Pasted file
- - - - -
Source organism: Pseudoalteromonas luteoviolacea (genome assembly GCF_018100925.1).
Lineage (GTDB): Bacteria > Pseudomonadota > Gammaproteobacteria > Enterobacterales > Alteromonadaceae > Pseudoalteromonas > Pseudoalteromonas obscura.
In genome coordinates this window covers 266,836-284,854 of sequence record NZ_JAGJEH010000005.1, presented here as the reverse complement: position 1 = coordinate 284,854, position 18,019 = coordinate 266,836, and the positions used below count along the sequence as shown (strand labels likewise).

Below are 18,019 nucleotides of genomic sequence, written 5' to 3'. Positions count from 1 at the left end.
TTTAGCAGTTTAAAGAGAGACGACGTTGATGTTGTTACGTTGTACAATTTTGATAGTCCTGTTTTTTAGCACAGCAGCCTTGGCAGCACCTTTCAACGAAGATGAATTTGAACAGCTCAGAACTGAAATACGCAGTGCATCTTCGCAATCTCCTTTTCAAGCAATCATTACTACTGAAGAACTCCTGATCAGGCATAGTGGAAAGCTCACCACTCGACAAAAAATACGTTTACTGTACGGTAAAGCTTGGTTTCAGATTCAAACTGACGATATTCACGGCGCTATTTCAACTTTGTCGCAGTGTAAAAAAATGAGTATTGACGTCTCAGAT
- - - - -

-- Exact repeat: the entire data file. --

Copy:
Source organism: Pseudoalteromonas luteoviolacea (genome assembly GCF_018100925.1).
Lineage (GTDB): Bacteria > Pseudomonadota > Gammaproteobacteria > Enterobacterales > Alteromonadaceae > Pseudoalteromonas > Pseudoalteromonas obscura.
In genome coordinates this window covers 266,836-284,854 of sequence record NZ_JAGJEH010000005.1, presented here as the reverse complement: position 1 = coordinate 284,854, position 18,019 = coordinate 266,836, and the positions used below count along the sequence as shown (strand labels likewise).

Below are 18,019 nucleotides of genomic sequence, written 5' to 3'. Positions count from 1 at the left end.
TTTAGCAGTTTAAAGAGAGACGACGTTGATGTTGTTACGTTGTACAATTTTGATAGTCCTGTTTTTTAGCACAGCAGCCTTGGCAGCACCTTTCAACGAAGATGAATTTGAACAGCTCAGAACTGAAATACGCAGTGCATCTTCGCAATCTCCTTTTCAAGCAATCATTACTACTGAAGAACTCCTGATCAGGCATAGTGGAAAGCTCACCACTCGACAAAAAATACGTTTACTGTACGGTAAAGCTTGGTTTCAGATTCAAACTGACGATATTCACGGCGCTATTTCAACTTTGTCGCAGTGTAAAAAAATGAGTATTGACGTCTCAGAT